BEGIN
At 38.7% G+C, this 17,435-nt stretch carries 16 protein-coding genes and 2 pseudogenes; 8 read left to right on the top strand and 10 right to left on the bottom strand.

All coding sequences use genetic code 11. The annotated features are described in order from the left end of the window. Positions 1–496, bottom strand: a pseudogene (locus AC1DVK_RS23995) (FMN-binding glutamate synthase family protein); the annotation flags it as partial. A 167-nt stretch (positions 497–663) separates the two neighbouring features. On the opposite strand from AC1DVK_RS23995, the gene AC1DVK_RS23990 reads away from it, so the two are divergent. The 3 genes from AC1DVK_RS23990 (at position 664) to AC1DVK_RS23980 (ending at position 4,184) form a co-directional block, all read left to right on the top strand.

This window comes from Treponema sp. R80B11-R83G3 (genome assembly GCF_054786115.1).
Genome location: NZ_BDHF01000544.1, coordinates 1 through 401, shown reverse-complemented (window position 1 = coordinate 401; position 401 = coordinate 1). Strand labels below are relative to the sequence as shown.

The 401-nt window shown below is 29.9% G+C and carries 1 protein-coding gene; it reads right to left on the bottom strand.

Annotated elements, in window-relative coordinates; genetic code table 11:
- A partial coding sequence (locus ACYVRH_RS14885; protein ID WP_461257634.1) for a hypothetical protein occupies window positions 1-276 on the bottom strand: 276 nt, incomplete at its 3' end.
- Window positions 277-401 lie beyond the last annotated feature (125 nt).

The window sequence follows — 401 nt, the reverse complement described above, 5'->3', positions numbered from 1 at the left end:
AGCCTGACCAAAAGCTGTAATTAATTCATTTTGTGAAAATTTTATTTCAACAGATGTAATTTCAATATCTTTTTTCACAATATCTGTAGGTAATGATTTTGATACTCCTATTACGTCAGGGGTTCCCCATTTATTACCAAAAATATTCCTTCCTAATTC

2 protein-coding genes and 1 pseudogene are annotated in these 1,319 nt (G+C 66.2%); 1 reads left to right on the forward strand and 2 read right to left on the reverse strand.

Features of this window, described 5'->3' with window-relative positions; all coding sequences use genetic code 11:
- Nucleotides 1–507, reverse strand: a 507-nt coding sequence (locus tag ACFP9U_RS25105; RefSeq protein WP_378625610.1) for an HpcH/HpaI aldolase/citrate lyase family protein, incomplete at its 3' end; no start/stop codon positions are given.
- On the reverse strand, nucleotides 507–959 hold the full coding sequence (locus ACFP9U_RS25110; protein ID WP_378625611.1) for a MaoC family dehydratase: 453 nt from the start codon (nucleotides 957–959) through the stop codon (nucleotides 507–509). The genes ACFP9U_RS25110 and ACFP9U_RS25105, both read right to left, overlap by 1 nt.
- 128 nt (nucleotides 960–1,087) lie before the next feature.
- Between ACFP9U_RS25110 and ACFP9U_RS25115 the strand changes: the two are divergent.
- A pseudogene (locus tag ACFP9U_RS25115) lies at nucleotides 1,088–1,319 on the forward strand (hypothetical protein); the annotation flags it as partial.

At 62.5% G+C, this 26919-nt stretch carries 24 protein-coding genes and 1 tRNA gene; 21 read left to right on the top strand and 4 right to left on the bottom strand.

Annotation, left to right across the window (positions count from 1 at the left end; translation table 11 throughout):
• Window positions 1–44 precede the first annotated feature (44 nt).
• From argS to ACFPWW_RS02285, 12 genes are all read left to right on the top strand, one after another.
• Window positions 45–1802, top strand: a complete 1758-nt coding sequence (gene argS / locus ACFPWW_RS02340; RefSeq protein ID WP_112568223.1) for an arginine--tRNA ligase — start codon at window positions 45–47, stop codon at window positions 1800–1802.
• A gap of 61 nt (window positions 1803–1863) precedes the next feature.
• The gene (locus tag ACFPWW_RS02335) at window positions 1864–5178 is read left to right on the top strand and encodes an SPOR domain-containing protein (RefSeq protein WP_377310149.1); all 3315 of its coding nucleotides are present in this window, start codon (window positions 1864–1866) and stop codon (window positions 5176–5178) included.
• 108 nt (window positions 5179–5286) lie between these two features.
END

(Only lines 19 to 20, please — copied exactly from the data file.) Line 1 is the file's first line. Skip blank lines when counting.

Annotation, left to right across the window (positions count from 1 at the left end; translation table 11 throughout):
• Window positions 1–44 precede the first annotated feature (44 nt).